By: Peter Sieling

Many years ago, an 11-year old neighbor girl followed me around the bee yard.

For three or four years, Lindsay called herself my apprentice. Then her bees died, she grew up, went to college, and fell in love. We attended her wedding yesterday. I hugged the bride, and we reminisced for a few minutes between the father/daughter dance and the cake cutting.

Returning home after the reception, I checked the answering machine. It was blinking frantically. Here is a transcript with only the contact information changed. It’s hard to express the emotion with mere words:

“My name is Thorgerta Helgersen. I live at 5555 Panic Rd., in Bellevue. Um, I have the BIGGEST swarm of BEES in my front yard!!! They’re just hanging off a tree! They just keep COMING and COMING and COMING, I’m so afraid they’re going to get my dog, I don’t know what to do, you can’t even go out front I mean I don’t know where they came from they’re just SWARMING! They’re on my porch, but they’re just hanging  right off my second tree just like, I don’t know, it’s just like they’re RAINING BEES! It’s just HORRIBLE! I don’t know what to do! PLEASE call me back! 555-1234. Thank you.”

This is an example of a category five swarm call. I’m the emergency bee contact person for Steuben County 911. That means I get first dibs on any swarms that are called in. If it’s too far away or too high, I call another beekeeper. If my apiary is full, well, I’ve never had too many bees, just not enough bee boxes.

Despite the late hour I immediately called her back, knowing I might have to figuratively talk her off the ledge. She picked up at the first ring.

As soon as I introduced myself, she launched back in, almost like she had just hung up to take a breath. I learned that the swarm had flown away once, and then came back. After a few minutes and after repeating my questions several times, I learned that the bees were indeed still hanging in a tree, not too high up and yes, even though it was an ornamental, I could cut as much out as necessary to remove them. I promised I’d arrive by seven the following morning and take care of them.

“How much will this cost?” she asked.

“Nothing. It’s my service to humanity.” I answered, then suddenly remembering how far I had to drive (27 miles) and how small some swarms can be, I added, “Maybe just something to cover the fuel.”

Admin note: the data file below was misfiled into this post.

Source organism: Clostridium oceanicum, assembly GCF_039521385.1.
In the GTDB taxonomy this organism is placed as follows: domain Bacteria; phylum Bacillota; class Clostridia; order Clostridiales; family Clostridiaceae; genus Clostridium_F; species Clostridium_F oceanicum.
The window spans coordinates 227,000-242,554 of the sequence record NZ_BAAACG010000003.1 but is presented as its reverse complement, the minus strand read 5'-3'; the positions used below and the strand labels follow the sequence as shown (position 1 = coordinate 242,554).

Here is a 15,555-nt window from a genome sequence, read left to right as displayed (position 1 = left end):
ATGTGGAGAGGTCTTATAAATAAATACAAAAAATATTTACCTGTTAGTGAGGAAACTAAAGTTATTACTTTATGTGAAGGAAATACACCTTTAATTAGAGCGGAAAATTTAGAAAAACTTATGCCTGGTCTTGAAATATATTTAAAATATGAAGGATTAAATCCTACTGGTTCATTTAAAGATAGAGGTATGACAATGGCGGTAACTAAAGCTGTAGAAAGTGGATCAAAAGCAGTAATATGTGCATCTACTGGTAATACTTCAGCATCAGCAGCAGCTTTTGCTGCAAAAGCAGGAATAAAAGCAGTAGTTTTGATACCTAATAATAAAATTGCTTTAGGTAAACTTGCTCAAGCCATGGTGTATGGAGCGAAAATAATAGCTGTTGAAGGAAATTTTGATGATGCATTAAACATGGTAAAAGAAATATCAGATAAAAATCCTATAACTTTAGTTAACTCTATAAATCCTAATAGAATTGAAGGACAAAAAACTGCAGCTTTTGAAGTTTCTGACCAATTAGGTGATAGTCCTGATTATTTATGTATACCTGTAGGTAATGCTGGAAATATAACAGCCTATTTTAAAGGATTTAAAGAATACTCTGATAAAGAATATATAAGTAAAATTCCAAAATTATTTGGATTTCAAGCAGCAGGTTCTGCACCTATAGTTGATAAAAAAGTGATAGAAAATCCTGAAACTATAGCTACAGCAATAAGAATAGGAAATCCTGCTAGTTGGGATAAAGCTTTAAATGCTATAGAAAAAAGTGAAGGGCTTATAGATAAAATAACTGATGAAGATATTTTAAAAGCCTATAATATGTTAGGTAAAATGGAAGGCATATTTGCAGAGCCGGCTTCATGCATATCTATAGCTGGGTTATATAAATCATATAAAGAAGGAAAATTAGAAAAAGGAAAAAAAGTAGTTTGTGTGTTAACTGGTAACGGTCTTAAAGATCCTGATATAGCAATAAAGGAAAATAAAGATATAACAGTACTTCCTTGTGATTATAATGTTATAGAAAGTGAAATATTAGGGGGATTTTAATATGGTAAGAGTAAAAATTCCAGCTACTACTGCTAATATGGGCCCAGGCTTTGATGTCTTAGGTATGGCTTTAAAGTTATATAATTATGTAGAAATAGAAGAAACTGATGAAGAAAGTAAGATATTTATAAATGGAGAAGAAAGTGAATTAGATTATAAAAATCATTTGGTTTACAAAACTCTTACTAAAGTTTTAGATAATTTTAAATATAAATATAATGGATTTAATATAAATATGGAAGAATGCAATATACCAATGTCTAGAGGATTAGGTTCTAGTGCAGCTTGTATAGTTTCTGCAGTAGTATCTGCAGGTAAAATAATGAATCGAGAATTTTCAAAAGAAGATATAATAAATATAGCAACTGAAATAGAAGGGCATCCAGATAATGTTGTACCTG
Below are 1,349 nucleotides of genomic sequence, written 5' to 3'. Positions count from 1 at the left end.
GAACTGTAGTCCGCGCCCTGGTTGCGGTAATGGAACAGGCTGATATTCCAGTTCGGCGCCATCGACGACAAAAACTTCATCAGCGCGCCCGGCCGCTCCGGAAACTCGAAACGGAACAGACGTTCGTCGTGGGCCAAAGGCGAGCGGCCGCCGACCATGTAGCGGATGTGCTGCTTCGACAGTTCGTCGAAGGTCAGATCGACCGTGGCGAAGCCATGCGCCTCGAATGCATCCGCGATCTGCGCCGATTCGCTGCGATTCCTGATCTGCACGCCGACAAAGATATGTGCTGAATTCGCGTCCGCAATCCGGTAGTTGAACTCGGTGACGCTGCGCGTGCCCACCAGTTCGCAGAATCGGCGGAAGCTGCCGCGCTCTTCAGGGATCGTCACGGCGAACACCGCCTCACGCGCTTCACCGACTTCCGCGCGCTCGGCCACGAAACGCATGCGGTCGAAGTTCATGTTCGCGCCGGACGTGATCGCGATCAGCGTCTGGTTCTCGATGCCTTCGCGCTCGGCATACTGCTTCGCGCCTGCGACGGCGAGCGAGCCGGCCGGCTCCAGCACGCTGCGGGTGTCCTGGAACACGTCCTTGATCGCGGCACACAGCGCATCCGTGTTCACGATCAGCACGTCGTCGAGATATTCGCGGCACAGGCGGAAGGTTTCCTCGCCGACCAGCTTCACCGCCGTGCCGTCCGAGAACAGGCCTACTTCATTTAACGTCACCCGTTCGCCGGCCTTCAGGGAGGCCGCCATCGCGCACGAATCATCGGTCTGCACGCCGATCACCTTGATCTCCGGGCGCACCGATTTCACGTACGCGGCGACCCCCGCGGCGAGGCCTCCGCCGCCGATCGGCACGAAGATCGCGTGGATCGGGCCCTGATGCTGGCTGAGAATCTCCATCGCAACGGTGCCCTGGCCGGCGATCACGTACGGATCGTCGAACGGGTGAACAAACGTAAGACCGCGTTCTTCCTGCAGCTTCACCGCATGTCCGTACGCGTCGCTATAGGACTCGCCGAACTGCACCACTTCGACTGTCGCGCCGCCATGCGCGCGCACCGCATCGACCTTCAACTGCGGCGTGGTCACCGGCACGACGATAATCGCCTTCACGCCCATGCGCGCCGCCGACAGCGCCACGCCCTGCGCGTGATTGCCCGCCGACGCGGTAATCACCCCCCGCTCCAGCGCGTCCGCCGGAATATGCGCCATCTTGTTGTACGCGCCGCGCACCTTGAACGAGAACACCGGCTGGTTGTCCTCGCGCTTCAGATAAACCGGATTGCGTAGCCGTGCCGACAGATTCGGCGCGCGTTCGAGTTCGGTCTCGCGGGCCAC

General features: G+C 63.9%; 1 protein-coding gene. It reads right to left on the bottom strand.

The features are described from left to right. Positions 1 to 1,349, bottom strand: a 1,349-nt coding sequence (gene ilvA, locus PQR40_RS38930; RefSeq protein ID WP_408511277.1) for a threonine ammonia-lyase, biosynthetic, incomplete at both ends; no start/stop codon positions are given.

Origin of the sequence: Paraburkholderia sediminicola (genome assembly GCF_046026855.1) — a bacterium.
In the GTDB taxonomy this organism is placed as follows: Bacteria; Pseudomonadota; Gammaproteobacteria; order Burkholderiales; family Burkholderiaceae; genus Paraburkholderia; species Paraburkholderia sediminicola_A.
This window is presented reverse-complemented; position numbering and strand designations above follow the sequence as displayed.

She was thrilled.

I arrived at her mobile home at dawn. She came out and pointed at what I would call a typical easy swarm, five feet high and about three lbs., or roughly 10,000 bees. I stuck my hand into the swarm. This gives me the aura of a magician, plus it calms peoples’ fears when they realize that the bees will not sting every person and dog in sight.  I explained why bees swarmed and told her to watch for a secondary swarm in a week or ten days when the queen cells hatched. Then I shook them into a box with a screen window for ventilation, taped it shut, and stowed it in the van. She handed me a folded up bill. I thought I saw Jackson’s portrait, more than I would have asked. I thanked her and drove home. Checking my pocket I found she had actually given me $50. The bees are currently residing in hive #11 in my apiary.

The first swarm of the year is always the most fun, especially if your client has never seen a swarm in her life. Fear turns to amazement which turns to fascination. It’s a little like watching a two-year-old child discover a big dog or a duck. It’s even more like showing an eleven year old neighbor girl a frame of little baby bees chewing their way out of their cells. I bet you don’t remember when you thought baby bees were as cute as kittens.

It also rekindles that feeling you had with your first hive, if you can remember that far back. By the end of the swarm season I will be sick of swarms. I may have a couple swarms in cardboard boxes waiting for me to pound together more frames and foundation. But the anticipation of the first May swarm sharpens as the memory of the last September swarm fades.